Pakistan’s upcoming elections may be delayed as voices of dissent have begun to rise from different political parties demanding – for different reasons – an extension of the polling schedule.
The Election Commission of Pakistan (ECP) last week announced polling as scheduled with the elections to be held by July 25, both for the national and provincial assemblies.
The new development may trouble the ECP because it would require election scheduling to be done afresh and a revised election program drawn up if concerned authorities chose to delay the polls.
Earlier, the commission had put to rest rumors about the holding of timely polls when it announced the election schedule in consultation with the president. However, demands from at least two provinces — Baluchistan and Khyber Pakhtunkhwa — for voting to be postponed have aroused fresh doubts on whether polls will be held as scheduled next month.
Different interests seek poll delay
“There seems some real power at work behind the recent moves from different quarters to get the polls delayed,” Zahid Khan, a spokesperson for Awami National Party (ANP) told the Asia Times. He said that the delimitation of constituencies was the real issue that the judiciary was dealing with and the ECP did not have appropriate time to resolve it.
“We had a meeting with the ECP on Wednesday and tried to get their version on the delimitation issue but they were beating about the bush and did not talk straight to dissipate our apprehension,” Zahid said, adding that Pakistan Tehreek-e-Insaf (PTI) and other like-minded pro-establishment parties would prefer to delay the election till the political power of the Pakistan Muslim League-Nawaz (PML-N) weakens.
Asia Times was unable to contact Babar Yaqoob Fateh Muhammad, secretary of the ECP, for comments despite repeated efforts. But a source at the commission confirmed that it was under intense pressure from senior judges to look into the grievances of political parties about census-related delimitation of federal and provincial constituencies.
According to Pakistani law, the constituencies of national and provincial assemblies have to be delimited based on the geographical distribution of population after every census. The recent delimitation process was followed by accusations of political influence and violation of standard procedures.
Judges in the Islamabad High Court had overturned 10 cases related to constituencies up till Thursday and 31 similar petitions are due to be assessed over the next few days. These petitions by political parties and individual candidates challenging the delimitations will determine if polls will be delayed till the judicial process is completed.
The right-wing Jamaat-e-Islami (JI) and Karachi-based, leftist secular party Muttahida Quami Movement (MQM) raised serious doubt about the holding of polls next month, saying that unless census-related issues are sorted out through a validation process, the polls cannot be held in time.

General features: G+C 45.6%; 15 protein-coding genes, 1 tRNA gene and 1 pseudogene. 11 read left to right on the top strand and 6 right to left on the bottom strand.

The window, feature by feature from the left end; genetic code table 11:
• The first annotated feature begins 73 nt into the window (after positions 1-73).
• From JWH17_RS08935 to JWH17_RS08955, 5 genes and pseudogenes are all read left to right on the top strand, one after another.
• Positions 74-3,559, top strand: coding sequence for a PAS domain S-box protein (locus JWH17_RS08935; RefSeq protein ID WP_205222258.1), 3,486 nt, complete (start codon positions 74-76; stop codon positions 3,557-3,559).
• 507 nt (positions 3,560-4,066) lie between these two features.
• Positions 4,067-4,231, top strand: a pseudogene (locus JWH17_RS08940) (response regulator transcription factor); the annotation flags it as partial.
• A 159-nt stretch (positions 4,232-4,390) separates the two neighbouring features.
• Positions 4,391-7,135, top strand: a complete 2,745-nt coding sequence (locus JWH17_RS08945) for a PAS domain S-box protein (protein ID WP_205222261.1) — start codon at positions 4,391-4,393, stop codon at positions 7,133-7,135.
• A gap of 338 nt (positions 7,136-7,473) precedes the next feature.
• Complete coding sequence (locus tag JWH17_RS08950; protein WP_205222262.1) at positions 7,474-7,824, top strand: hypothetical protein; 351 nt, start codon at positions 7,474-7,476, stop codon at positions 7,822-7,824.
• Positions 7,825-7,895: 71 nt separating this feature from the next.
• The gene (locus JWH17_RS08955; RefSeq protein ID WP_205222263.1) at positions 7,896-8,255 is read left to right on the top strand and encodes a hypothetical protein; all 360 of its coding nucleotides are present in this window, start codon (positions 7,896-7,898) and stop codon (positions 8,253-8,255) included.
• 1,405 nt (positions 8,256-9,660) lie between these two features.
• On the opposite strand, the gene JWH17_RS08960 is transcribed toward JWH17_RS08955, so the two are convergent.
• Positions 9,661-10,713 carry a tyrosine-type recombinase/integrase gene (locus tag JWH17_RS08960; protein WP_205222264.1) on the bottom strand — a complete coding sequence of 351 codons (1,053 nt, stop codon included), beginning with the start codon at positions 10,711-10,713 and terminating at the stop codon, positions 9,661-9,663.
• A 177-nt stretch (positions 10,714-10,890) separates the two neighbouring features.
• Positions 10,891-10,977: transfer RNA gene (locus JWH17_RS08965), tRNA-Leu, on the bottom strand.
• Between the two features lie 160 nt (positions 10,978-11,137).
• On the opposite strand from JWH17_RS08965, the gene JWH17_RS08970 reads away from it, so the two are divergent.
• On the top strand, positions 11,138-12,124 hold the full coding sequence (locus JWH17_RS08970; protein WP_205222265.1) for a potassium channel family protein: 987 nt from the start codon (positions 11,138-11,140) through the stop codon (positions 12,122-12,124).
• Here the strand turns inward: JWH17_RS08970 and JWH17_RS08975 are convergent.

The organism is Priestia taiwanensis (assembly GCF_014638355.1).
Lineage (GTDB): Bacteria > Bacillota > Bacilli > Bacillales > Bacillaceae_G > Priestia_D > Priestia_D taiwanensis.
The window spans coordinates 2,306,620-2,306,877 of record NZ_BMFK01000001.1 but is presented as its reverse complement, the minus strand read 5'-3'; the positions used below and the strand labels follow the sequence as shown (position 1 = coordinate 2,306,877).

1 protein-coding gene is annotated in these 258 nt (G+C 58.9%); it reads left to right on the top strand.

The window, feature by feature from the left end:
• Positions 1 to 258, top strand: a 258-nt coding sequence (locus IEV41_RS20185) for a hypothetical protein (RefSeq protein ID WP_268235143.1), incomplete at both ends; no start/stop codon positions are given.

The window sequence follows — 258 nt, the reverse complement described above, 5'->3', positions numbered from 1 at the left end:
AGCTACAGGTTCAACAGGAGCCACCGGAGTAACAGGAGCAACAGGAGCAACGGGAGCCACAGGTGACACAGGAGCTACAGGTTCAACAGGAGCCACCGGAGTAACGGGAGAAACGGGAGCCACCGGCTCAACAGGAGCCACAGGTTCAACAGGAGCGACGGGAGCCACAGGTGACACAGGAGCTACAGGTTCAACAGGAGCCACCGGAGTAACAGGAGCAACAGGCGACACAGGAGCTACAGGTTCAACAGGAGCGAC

The MQM even approached the Election Commission to hinder the issuing of election schedules and threatened that the party may boycott the upcoming elections if their demands are not met.
Other electoral issues
The Khyber Pakhtunkhwa and Baluchistan provinces, where anti-Nawaz Sharif forces were in power, have officially declared that they were uncomfortable with the election date, saying it should be extended to “facilitate the exercise of voting right with peace of mind”.
Outgoing Khyber Pakhtunkhwa Chief Minister Pervez Khattak and JI provincial chief Senator Mushtaq Ahmad Khan urged the Commission to hold polls for the Federally Administrated Tribal Areas (FATA) seats along with the upcoming general elections. As per the FATA merger bill, the tribal region is a part of Khyber Pakhtunkhwa province where the election is planned within a year after the 2018 general election.
Highly reliable sources in Pakistan Tehreek-e-Insaf told Asia Times that the Chief Minister wrote to the chief election commissioner on Wednesday urging that the election for 21 FATA seats be held at the same time as the general election. “If it requires the general elections to be delayed then it must be rescheduled to fulfill a constitutional requirement,” the sources quoted the Chief Minister as saying.
A day after the MQM wrote to the Commission, Home Minister Baluchistan Mir Sarfaraz Ahmed Bugti called for the election to be set back a month and moved a resolution calling for a delay in the Baluchistan assembly. The resolution cited hot weather in most parts of the province during July, which discourages voters from taking part in the election process.
“We did not hatch a conspiracy to demand a little bit of a delay in the election as we sincerely want massive participation of the masses in the general election,” Bugti told Asia Times. He said the non-availability of electricity at most polling stations also made things worse for polling staff.
“There is no provision in the constitution that could facilitate an extension in the date of the election when it is announced by the ECP,” said Saeed Ghani, president of the Pakistan People’s Party (PPP)’s Karachi chapter. He said the resolution moved in Baluchistan had no legal binding on the Commission, which is an independent body and can, under the law, go ahead with the planned election schedule without any outside intervention.
To make things worse for the ECP, the PTI took a u-turn and rescinded its consensus nominees for the slot of the caretaker chief minister in Khyber Pakhtunkhwa and Punjab. That will create further hurdles in the election process and delay the polls.